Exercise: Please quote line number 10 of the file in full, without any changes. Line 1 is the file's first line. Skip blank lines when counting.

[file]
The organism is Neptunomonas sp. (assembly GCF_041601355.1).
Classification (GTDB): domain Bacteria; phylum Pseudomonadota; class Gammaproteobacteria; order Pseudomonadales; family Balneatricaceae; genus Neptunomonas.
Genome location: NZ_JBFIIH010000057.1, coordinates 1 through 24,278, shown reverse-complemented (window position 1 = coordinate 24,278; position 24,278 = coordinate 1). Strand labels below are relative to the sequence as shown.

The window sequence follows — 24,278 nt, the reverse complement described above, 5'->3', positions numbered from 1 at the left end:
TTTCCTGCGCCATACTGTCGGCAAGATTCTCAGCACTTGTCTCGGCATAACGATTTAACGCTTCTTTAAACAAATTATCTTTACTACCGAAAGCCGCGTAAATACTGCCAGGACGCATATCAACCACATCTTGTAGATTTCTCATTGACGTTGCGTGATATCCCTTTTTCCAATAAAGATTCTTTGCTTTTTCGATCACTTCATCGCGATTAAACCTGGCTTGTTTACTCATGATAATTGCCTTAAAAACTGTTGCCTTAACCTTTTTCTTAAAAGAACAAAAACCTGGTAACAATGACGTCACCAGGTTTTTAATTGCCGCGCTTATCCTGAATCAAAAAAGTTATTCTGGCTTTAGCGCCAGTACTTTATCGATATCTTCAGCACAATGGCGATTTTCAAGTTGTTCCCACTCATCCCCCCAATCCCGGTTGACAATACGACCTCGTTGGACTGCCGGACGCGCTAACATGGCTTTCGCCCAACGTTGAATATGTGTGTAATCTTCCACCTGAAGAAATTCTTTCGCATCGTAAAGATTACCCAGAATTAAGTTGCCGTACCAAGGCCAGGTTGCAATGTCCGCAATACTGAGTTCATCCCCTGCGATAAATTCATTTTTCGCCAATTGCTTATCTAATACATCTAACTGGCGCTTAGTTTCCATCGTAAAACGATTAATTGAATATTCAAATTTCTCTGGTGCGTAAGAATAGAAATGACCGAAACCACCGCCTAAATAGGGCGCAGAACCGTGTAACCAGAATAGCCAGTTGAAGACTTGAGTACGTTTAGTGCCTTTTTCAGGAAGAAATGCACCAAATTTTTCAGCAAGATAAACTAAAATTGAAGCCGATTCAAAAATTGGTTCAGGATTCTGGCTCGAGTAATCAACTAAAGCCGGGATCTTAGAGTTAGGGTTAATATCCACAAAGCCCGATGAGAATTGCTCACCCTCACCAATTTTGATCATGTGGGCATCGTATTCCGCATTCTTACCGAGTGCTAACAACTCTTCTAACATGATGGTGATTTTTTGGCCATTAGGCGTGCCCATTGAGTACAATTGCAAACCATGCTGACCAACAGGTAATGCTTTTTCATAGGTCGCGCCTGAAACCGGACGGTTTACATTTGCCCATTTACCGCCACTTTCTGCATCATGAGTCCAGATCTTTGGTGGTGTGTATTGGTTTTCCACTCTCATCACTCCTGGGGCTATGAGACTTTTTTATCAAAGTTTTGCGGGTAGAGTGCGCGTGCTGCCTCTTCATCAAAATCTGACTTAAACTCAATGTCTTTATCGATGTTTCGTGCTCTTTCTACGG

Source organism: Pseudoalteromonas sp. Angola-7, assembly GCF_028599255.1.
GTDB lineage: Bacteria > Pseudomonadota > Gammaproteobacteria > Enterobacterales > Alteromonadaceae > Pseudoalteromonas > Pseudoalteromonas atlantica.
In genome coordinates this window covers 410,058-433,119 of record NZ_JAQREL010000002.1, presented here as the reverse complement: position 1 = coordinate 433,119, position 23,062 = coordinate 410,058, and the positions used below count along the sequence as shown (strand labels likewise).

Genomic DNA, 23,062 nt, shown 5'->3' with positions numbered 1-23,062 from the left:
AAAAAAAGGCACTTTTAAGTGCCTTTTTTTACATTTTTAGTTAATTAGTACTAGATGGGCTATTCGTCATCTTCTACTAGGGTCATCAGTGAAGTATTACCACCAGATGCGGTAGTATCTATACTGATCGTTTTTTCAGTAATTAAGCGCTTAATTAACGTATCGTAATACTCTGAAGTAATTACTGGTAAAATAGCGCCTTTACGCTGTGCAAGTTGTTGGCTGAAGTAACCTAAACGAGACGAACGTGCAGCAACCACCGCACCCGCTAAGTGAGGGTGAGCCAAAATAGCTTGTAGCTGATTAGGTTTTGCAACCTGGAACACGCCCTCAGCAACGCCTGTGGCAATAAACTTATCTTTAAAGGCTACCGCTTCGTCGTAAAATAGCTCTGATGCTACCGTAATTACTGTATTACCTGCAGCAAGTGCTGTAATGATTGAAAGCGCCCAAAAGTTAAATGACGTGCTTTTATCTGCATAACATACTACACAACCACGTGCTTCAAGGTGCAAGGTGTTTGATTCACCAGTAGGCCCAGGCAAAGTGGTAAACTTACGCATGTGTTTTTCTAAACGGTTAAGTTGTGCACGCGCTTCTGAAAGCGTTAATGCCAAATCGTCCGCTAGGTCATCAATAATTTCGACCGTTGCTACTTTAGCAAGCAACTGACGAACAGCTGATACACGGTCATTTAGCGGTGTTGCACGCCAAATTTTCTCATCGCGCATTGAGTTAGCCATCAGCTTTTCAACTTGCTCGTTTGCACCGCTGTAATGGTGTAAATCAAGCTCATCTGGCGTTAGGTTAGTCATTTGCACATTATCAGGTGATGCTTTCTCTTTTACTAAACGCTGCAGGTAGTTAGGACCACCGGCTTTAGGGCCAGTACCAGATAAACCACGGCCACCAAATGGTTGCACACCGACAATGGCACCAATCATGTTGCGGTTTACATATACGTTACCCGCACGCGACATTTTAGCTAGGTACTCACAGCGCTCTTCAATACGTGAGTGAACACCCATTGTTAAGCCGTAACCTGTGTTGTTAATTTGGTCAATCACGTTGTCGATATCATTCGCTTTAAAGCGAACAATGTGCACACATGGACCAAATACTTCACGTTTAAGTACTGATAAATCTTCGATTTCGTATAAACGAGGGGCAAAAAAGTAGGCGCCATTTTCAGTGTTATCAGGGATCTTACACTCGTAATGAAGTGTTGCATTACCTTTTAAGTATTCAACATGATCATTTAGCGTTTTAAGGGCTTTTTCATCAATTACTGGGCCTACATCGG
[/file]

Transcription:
AAAAAAAGGCACTTTTAAGTGCCTTTTTTTACATTTTTAGTTAATTAGTACTAGATGGGCTATTCGTCATCTTCTACTAGGGTCATCAGTGAAGTATTACCACCAGATGCGGTAGTATCTATACTGATCGTTTTTTCAGTAATTAAGCGCTTAATTAACGTATCGTAATACTCTGAAGTAATTACTGGTAAAATAGCGCCTTTACGCTGTGCAAGTTGTTGGCTGAAGTAACCTAAACGAGACGAACGTGCAGCAACCACCGCACCCGCTAAGTGAGGGTGAGCCAAAATAGCTTGTAGCTGATTAGGTTTTGCAACCTGGAACACGCCCTCAGCAACGCCTGTGGCAATAAACTTATCTTTAAAGGCTACCGCTTCGTCGTAAAATAGCTCTGATGCTACCGTAATTACTGTATTACCTGCAGCAAGTGCTGTAATGATTGAAAGCGCCCAAAAGTTAAATGACGTGCTTTTATCTGCATAACATACTACACAACCACGTGCTTCAAGGTGCAAGGTGTTTGATTCACCAGTAGGCCCAGGCAAAGTGGTAAACTTACGCATGTGTTTTTCTAAACGGTTAAGTTGTGCACGCGCTTCTGAAAGCGTTAATGCCAAATCGTCCGCTAGGTCATCAATAATTTCGACCGTTGCTACTTTAGCAAGCAACTGACGAACAGCTGATACACGGTCATTTAGCGGTGTTGCACGCCAAATTTTCTCATCGCGCATTGAGTTAGCCATCAGCTTTTCAACTTGCTCGTTTGCACCGCTGTAATGGTGTAAATCAAGCTCATCTGGCGTTAGGTTAGTCATTTGCACATTATCAGGTGATGCTTTCTCTTTTACTAAACGCTGCAGGTAGTTAGGACCACCGGCTTTAGGGCCAGTACCAGATAAACCACGGCCACCAAATGGTTGCACACCGACAATGGCACCAATCATGTTGCGGTTTACATATACGTTACCCGCACGCGACATTTTAGCTAGGTACTCACAGCGCTCTTCAATACGTGAGTGAACACCCATTGTTAAGCCGTAACCTGTGTTGTTAATTTGGTCAATCACGTTGTCGATATCATTCGCTTTAAAGCGAACAATGTGCACACATGGACCAAATACTTCACGTTTAAGTACTGATAAATCTTCGATTTCGTATAAACGAGGGGCAAAAAAGTAGGCGCCATTTTCAGTGTTATCAGGGATCTTACACTCGTAATGAAGTGTTGCATTACCTTTTAAGTATTCAACATGATCATTTAGCGTTTTAAGGGCTTTTTCATCAATTACTGGGCCTACATCGG